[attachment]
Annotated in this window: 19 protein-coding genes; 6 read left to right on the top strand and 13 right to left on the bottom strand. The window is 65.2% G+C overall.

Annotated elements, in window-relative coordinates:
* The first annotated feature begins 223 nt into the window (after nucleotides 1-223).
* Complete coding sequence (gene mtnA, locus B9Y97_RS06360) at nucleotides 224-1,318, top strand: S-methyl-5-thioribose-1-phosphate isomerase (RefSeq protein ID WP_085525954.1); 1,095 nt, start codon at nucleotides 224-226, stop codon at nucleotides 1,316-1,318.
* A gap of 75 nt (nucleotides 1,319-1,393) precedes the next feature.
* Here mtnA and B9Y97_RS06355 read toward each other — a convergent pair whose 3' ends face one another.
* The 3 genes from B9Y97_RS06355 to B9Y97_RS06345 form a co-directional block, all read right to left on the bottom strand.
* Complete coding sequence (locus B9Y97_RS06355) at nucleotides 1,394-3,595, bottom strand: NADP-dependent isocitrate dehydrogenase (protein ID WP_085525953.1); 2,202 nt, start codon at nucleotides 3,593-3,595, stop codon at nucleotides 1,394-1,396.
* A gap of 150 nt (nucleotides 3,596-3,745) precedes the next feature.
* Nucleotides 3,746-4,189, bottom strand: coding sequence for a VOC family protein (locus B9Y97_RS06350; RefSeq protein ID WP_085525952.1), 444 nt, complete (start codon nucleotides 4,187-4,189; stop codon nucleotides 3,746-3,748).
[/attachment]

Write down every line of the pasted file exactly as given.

Annotated in this window: 19 protein-coding genes; 6 read left to right on the top strand and 13 right to left on the bottom strand. The window is 65.2% G+C overall.

Annotated elements, in window-relative coordinates:
* The first annotated feature begins 223 nt into the window (after nucleotides 1-223).
* Complete coding sequence (gene mtnA, locus B9Y97_RS06360) at nucleotides 224-1,318, top strand: S-methyl-5-thioribose-1-phosphate isomerase (RefSeq protein ID WP_085525954.1); 1,095 nt, start codon at nucleotides 224-226, stop codon at nucleotides 1,316-1,318.
* A gap of 75 nt (nucleotides 1,319-1,393) precedes the next feature.
* Here mtnA and B9Y97_RS06355 read toward each other — a convergent pair whose 3' ends face one another.
* The 3 genes from B9Y97_RS06355 to B9Y97_RS06345 form a co-directional block, all read right to left on the bottom strand.
* Complete coding sequence (locus B9Y97_RS06355) at nucleotides 1,394-3,595, bottom strand: NADP-dependent isocitrate dehydrogenase (protein ID WP_085525953.1); 2,202 nt, start codon at nucleotides 3,593-3,595, stop codon at nucleotides 1,394-1,396.
* A gap of 150 nt (nucleotides 3,596-3,745) precedes the next feature.
* Nucleotides 3,746-4,189, bottom strand: coding sequence for a VOC family protein (locus B9Y97_RS06350; RefSeq protein ID WP_085525952.1), 444 nt, complete (start codon nucleotides 4,187-4,189; stop codon nucleotides 3,746-3,748).